[6] BERTI, B. “The Syrian Civil War and its Consequences for Hezbollah”, Retrieved March 30th, 2016 from ISN ETH Zurich: http://www.isn.ethz.ch/Digital-Library/Articles/Detail/?id=195591.

[7] “When elephants battle”, Retrieved April 1st, 2016 from The Economist: http://www.economist.com/news/middle-east-and-africa/21693898-little-guy-gets-hurt-saudi-arabia-and-iran-squabble-over-lebanon.

[8] SAAB, B.Y. “Back to Lebanon’s Future: The Political Revival of the Country’s Christians”, Retrieved April 1st, 2016 from Foreign Affairs: https://www.foreignaffairs.com/articles/lebanon/2016-01-26/back-lebanons-future.

[9] PERRY, T. & BASSAM, L. “In unexpected twist, Assad ally may be Lebanon’s next president”. Retrieved March 30th, 2016 from Reuters: http://www.reuters.com/article/us-mideast-crisis-lebanon-presidency-ins-idUSKBN0TJ26620151130.

[10] PERRY, T. “Geagea reshapes Lebanese politics, backs rival Aoun”. Retrieved March 30th, 2016 from Reuters: http://www.reuters.com/article/us-mideast-crisis-lebanon-idUSKCN0UW24V.

[11] SOLOMON, E. “Lebanon rubbish crisis: a pungent symbol of political inaction”. Retrieved March 22nd, 2016 from Financial Times: http://www.ft.com/intl/cms/s/0/3aa1fc0c-3752-11e5-bdbb-35e55cbae175.html#axzz41lN4eDax.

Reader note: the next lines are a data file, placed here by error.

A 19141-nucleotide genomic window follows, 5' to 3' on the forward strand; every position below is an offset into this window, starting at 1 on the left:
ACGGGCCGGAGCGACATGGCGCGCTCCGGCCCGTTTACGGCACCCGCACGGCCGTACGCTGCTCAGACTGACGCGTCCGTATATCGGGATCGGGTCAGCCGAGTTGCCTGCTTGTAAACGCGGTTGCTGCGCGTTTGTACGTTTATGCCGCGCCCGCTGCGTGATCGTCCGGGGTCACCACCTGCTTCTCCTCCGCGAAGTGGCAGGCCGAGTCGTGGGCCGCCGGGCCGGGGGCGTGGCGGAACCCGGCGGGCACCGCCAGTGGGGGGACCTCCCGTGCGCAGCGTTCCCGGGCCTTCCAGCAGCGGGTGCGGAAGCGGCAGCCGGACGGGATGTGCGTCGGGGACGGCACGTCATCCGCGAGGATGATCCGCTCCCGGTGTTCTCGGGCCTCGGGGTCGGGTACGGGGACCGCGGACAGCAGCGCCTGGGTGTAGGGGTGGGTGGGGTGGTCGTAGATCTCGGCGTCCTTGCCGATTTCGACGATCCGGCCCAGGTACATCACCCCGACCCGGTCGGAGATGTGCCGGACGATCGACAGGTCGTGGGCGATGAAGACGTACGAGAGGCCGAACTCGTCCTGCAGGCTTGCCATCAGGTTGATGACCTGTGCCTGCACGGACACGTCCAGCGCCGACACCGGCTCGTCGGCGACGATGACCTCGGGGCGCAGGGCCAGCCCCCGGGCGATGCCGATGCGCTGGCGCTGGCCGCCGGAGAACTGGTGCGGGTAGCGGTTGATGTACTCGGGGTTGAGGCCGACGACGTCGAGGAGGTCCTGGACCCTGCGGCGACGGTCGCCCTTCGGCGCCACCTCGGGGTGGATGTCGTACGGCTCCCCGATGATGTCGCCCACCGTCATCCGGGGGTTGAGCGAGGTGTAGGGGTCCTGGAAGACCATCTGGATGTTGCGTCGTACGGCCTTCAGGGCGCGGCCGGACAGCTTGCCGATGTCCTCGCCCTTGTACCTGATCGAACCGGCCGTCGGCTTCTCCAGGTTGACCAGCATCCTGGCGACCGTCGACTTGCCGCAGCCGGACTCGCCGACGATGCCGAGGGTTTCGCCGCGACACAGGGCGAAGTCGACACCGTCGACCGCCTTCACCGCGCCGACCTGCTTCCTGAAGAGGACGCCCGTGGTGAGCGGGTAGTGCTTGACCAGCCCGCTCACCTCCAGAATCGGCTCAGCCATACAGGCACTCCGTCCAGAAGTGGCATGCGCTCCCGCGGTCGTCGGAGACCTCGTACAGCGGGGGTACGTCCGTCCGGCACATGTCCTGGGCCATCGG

Regional Turmoil in the Gulf: Iranian Perspectives

After years of hard negotiations, Iran and six world powers reached a comprehensive long-term deal on Iran’s nuclear programme in July 2015, marking a rare diplomatic success in the Middle East. Moderates and reformists hoped that the nuclear accord would rehabilitate Iran’s international image and allow Tehran to be a regional economic player and force for stability. Israel, among other nations, claimed the agreement was a mistake that would allow Iran to develop nuclear weapons and throw its weight around. Six months later, Iranian leaders find themselves mired in a new diplomatic row, after Saudi Arabia cut ties with Iran, following the execution of the prominent Shiite cleric Nimr al-Nimr, the subsequent setting ablaze of the Saudi embassy in Tehran, and Riyadh’s expulsion of Iranian diplomats early January.